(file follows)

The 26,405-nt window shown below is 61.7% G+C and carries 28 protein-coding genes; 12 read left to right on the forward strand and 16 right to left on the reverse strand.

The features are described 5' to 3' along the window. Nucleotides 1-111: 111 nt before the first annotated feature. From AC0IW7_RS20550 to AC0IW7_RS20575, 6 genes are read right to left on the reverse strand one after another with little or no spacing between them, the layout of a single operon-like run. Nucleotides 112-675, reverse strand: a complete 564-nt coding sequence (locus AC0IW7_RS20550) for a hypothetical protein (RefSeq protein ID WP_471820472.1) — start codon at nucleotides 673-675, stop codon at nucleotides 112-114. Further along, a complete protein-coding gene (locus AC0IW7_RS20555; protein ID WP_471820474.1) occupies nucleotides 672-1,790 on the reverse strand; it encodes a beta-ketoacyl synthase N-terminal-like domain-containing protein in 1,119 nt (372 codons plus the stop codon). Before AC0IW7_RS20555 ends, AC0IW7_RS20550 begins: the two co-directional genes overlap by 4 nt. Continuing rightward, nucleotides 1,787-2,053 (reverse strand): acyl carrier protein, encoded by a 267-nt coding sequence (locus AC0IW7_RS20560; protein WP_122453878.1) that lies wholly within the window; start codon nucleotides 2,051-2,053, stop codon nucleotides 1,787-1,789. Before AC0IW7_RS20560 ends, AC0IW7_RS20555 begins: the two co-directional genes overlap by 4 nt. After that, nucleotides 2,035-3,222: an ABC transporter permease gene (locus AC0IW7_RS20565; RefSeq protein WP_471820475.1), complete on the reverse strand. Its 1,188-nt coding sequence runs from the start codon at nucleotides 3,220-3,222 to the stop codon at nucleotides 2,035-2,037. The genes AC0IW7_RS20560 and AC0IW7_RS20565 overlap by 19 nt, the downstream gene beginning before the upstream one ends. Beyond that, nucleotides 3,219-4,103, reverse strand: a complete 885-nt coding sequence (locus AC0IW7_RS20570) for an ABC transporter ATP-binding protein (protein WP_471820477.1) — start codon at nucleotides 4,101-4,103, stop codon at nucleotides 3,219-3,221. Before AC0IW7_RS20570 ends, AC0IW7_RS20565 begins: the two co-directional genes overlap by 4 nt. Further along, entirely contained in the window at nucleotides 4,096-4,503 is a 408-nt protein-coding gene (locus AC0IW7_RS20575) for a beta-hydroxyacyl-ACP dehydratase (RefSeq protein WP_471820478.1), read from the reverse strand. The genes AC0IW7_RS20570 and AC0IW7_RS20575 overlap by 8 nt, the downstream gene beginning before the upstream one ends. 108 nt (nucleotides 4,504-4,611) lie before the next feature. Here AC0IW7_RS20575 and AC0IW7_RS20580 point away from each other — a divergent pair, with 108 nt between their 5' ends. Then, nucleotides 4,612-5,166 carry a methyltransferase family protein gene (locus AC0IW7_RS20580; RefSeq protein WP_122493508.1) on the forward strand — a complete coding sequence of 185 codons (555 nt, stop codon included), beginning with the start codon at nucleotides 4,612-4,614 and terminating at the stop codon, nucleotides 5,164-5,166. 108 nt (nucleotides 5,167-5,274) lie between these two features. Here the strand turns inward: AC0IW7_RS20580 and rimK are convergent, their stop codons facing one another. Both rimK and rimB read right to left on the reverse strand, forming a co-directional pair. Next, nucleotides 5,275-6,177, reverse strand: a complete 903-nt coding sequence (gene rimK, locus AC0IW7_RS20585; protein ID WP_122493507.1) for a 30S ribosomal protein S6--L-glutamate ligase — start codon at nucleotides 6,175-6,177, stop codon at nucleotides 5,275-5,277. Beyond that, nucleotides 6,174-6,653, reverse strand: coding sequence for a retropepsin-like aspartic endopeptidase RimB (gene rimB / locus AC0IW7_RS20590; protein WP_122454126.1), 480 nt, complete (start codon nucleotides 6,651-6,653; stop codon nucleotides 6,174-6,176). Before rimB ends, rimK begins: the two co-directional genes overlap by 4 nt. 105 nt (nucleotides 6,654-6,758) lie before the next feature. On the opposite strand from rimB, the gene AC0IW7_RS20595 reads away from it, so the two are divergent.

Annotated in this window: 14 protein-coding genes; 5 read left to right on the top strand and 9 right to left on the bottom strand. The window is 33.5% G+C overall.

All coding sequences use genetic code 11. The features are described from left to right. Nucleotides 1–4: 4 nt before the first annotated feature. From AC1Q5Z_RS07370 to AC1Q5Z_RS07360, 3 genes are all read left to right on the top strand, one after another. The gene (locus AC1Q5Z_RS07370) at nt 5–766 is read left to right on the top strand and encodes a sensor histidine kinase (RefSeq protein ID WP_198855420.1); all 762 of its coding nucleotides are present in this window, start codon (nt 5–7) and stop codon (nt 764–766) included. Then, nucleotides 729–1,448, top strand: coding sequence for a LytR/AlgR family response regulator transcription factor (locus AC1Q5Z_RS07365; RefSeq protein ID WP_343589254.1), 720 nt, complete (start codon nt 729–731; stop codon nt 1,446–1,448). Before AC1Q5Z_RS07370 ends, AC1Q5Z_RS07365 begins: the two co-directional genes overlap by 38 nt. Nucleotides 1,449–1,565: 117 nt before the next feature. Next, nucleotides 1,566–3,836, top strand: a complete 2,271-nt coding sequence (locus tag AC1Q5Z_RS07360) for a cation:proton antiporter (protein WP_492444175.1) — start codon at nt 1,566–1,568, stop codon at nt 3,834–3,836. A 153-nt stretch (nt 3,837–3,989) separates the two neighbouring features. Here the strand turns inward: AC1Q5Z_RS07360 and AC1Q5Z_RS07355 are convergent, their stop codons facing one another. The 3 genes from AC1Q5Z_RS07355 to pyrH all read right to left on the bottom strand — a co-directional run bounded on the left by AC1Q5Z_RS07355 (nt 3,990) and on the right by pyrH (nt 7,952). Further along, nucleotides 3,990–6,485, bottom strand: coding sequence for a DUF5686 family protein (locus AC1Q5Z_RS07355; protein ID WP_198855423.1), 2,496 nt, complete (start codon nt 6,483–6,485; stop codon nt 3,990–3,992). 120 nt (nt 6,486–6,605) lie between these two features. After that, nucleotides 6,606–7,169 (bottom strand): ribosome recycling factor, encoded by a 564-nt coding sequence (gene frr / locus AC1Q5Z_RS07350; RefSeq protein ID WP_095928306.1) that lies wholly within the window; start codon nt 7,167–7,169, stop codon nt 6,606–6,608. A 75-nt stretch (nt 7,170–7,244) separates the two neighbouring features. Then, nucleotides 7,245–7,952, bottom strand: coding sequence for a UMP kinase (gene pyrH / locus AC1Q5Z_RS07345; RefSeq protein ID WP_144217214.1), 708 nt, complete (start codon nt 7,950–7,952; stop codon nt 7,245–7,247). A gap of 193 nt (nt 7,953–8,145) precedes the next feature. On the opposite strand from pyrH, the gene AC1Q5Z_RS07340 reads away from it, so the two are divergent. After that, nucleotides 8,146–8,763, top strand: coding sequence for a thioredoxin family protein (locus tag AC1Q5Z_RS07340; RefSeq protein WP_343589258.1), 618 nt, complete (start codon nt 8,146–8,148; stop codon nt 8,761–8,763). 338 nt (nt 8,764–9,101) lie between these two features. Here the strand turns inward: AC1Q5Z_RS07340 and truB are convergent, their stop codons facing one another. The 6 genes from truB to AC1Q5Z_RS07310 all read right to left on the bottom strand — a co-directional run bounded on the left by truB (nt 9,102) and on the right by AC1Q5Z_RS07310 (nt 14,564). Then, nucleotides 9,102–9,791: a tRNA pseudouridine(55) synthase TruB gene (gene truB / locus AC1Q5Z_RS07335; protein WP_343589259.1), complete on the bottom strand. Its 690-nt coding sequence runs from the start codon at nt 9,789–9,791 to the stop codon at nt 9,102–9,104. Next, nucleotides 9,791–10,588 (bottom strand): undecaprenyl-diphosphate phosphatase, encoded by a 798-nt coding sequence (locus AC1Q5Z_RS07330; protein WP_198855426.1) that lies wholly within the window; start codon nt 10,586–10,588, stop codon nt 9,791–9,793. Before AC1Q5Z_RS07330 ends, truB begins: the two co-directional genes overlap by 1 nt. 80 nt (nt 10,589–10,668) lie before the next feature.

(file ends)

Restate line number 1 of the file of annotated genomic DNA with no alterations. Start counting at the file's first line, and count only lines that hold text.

The 26,405-nt window shown below is 61.7% G+C and carries 28 protein-coding genes; 12 read left to right on the forward strand and 16 right to left on the reverse strand.